Sad to leave my favorite organization after 34 years

I left because one of the officers chewed me out on a related private Facebook group in front of nearly a thousand other members. The thread started off decently, then deteriorated into a lecture from her that never addressed the question I initially asked. Of course, I am completely blameless in every possible way (hmm).

Online exchanges tend to lend themselves to a high number of misunderstandings. I’m not sure why this is. Maybe it’s because–other than private groups–10000000 people might be reading the exchange, something that adds a lot of pressure that isn’t there when two people talk over a cup of coffee in a Waffle House.

Yet, as a writer, I’m still amazed at how often the posts that begin with the best of intentions turn into an argument that can’t be saved. I wonder how many “real-life” friendships are destroyed online.

So, I left the Facebook group and then canceled my membership in a related non-profit organization. I still support the organization’s work but see no viable role for me in it if what I experienced in the group represents what management thinks of its members. I feel sad about leaving as well as justified in leaving. I’ve heard a lot of people say this about “real life” as well as online clubs/groups.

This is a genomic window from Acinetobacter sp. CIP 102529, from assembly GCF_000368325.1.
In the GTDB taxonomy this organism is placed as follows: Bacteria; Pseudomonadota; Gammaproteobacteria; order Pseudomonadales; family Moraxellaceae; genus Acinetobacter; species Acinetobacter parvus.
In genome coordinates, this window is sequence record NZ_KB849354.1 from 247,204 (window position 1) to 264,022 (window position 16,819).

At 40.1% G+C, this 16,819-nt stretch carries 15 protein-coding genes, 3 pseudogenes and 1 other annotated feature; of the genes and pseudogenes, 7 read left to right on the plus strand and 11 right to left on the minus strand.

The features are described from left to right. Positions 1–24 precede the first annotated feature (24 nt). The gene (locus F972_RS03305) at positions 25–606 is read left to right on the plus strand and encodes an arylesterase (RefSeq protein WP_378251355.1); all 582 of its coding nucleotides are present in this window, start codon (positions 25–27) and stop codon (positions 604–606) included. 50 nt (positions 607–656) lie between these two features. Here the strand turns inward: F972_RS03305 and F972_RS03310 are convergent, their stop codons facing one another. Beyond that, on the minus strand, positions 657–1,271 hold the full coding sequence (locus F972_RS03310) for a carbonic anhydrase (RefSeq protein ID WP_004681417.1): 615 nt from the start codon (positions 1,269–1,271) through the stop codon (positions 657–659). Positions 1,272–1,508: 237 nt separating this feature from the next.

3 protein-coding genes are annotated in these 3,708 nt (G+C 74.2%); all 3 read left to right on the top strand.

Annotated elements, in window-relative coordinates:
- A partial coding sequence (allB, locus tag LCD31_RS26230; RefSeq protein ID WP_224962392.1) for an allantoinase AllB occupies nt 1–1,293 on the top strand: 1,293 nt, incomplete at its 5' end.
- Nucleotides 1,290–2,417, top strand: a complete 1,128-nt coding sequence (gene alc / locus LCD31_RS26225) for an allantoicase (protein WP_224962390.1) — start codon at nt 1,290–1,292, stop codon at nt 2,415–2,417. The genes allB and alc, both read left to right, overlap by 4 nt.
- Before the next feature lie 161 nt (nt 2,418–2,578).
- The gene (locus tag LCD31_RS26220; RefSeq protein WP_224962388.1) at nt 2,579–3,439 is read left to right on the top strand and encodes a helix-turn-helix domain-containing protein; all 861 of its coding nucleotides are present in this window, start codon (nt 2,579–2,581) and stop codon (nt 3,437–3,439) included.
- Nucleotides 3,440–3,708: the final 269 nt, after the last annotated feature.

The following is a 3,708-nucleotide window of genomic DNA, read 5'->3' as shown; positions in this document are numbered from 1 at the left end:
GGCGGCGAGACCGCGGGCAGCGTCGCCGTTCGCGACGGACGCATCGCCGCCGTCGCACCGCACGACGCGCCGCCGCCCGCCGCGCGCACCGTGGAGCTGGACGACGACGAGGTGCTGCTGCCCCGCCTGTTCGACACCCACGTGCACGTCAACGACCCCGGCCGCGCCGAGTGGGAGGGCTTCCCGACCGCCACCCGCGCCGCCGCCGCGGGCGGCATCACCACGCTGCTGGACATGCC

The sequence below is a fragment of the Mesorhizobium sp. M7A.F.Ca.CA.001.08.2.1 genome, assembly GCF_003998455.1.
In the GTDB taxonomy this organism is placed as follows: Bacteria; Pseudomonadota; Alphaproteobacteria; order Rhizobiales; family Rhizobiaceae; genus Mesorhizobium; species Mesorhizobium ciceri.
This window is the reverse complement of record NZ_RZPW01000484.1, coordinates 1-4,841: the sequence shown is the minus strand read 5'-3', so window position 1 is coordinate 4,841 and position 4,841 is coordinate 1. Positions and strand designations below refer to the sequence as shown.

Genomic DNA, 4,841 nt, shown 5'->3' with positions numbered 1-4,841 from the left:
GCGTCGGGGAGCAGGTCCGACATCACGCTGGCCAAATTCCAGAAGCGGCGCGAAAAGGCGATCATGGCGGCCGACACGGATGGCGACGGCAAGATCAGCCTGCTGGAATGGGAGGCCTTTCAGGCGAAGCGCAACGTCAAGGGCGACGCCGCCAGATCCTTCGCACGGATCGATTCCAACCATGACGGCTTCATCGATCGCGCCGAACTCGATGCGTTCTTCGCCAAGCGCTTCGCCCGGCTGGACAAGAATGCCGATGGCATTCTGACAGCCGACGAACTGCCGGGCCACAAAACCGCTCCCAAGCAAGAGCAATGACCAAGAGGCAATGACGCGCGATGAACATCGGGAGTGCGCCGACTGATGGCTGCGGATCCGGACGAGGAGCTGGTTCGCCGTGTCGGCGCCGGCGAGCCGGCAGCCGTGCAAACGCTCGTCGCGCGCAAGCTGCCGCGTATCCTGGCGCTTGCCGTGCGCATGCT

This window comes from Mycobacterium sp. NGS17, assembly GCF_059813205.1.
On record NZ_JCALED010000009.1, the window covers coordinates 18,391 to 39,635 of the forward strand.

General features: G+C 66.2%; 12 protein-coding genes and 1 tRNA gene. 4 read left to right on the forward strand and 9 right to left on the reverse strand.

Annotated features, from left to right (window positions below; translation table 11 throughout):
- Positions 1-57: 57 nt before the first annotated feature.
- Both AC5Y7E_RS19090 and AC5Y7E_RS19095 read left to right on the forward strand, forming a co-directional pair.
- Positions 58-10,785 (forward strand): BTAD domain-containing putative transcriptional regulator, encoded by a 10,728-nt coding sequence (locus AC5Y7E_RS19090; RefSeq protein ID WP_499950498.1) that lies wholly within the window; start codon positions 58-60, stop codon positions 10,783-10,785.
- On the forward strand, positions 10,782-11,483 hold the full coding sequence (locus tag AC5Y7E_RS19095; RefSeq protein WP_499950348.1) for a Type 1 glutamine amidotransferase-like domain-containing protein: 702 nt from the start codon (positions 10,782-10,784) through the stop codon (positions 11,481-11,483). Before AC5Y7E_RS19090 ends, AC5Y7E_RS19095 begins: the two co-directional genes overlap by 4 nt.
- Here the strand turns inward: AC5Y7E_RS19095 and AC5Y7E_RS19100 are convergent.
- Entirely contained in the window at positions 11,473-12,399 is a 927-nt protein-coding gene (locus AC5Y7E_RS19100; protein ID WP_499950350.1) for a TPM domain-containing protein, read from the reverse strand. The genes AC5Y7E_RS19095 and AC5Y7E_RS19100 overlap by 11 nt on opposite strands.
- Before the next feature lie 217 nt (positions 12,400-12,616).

Suffice it to say, the “heat of the moment” is always a dicey place for intelligent decision-making. Most of us have been there, in that heated moment where we made long-term decisions that might have been better made a week or two later. I’m still feeling justified in my decision, but a month from now, I might wish I hadn’t made it.

That’s part of being human, I guess.


Malcolm R. Campbell

Publisher: Thomas-Jacob Publishing


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6 thoughts on “Sad to leave my favorite organization after 34 years

  1. It’s amazing how few FB arguments and misunderstandings I have now that the only thing I do on FB is post a blog link to a blog link to my blog.

  2. Sympathies. This has happened to me.

    An FB Messenger group was the vehicle for the end of a f-2-f friendship for me. Perhaps my original suggestion was foolish, but it was met with a scathing joke at my expense incorporating said suggestion. Escalation followed. There were 38 women in that groups and all 38 read the ensuing exchange. It was probably the best fun they’d had all week.

    Surely the best rules of thumb for FB (and it goes double for Twitter I imagine, a place I have never been) are :

    1 never say anything online you wouldn’t say f-2-f.
    2. Never make your ‘friend’ look a fool.


    1. There are so many stories like ours, I’m surprised anybody gets online and returns to the “real” world unscathed. So, you’ve seen this kind of trouble close up. Your rules of thumb are good rules of thumb. Thanks for commenting.

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